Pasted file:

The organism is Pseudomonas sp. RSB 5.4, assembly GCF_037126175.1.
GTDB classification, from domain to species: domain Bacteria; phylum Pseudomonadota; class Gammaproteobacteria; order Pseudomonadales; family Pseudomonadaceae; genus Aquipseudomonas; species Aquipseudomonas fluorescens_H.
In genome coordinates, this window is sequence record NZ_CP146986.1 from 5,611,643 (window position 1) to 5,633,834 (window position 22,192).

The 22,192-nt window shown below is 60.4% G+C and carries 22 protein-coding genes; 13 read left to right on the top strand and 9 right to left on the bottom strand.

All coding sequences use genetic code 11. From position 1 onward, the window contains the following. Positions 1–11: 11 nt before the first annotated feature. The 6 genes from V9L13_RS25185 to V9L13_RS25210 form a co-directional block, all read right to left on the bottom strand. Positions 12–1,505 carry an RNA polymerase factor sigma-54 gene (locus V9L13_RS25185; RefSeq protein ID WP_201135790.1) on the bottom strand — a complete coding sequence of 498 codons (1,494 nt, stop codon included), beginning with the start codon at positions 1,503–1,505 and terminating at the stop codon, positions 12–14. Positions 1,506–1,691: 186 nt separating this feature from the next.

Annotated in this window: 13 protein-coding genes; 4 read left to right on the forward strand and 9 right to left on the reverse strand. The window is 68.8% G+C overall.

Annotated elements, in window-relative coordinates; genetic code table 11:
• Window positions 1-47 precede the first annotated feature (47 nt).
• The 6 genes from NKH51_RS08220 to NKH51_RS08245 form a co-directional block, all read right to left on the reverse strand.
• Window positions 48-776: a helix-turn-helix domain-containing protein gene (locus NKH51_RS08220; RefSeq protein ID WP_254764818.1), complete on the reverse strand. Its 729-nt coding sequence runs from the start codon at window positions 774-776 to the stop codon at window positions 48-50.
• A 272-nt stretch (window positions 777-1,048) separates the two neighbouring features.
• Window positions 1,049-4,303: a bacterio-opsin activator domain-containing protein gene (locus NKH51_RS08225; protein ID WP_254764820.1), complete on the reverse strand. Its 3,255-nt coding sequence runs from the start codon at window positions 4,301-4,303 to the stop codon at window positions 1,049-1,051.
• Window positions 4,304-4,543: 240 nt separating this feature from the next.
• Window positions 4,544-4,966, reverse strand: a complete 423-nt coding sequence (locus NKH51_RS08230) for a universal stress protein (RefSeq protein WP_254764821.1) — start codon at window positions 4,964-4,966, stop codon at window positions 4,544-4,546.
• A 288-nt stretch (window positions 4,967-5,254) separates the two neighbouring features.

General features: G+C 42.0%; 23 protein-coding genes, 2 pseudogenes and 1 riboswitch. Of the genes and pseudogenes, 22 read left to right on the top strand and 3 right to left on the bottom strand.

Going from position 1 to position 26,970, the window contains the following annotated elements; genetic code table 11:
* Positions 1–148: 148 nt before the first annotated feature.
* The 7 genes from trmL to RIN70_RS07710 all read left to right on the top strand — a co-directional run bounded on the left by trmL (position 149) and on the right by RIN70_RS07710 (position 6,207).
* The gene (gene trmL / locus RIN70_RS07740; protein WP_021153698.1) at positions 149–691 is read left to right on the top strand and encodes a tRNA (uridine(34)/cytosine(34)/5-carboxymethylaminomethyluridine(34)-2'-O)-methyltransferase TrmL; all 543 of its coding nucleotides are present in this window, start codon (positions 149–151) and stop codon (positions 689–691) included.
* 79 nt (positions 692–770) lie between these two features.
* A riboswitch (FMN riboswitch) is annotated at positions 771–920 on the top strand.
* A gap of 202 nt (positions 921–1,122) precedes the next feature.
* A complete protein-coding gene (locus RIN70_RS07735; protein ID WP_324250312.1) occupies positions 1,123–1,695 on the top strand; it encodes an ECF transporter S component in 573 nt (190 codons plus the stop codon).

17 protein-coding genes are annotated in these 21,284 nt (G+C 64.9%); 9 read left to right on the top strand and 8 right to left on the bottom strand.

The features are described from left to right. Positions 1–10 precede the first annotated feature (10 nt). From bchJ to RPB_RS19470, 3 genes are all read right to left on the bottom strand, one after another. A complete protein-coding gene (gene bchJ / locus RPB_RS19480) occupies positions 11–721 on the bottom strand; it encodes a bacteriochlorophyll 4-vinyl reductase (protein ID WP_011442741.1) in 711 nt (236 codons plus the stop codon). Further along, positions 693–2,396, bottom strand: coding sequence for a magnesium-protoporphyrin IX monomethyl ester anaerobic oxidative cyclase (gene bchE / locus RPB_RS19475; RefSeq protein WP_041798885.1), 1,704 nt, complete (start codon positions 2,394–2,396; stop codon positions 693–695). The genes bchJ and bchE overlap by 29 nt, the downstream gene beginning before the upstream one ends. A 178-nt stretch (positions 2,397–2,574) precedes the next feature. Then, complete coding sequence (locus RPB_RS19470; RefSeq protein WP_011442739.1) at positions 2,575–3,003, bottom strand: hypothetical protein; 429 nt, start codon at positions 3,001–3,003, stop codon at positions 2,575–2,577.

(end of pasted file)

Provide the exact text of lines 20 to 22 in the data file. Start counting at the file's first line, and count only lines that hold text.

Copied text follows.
* The gene (gene trmL / locus RIN70_RS07740; protein WP_021153698.1) at positions 149–691 is read left to right on the top strand and encodes a tRNA (uridine(34)/cytosine(34)/5-carboxymethylaminomethyluridine(34)-2'-O)-methyltransferase TrmL; all 543 of its coding nucleotides are present in this window, start codon (positions 149–151) and stop codon (positions 689–691) included.
* 79 nt (positions 692–770) lie between these two features.
* A riboswitch (FMN riboswitch) is annotated at positions 771–920 on the top strand.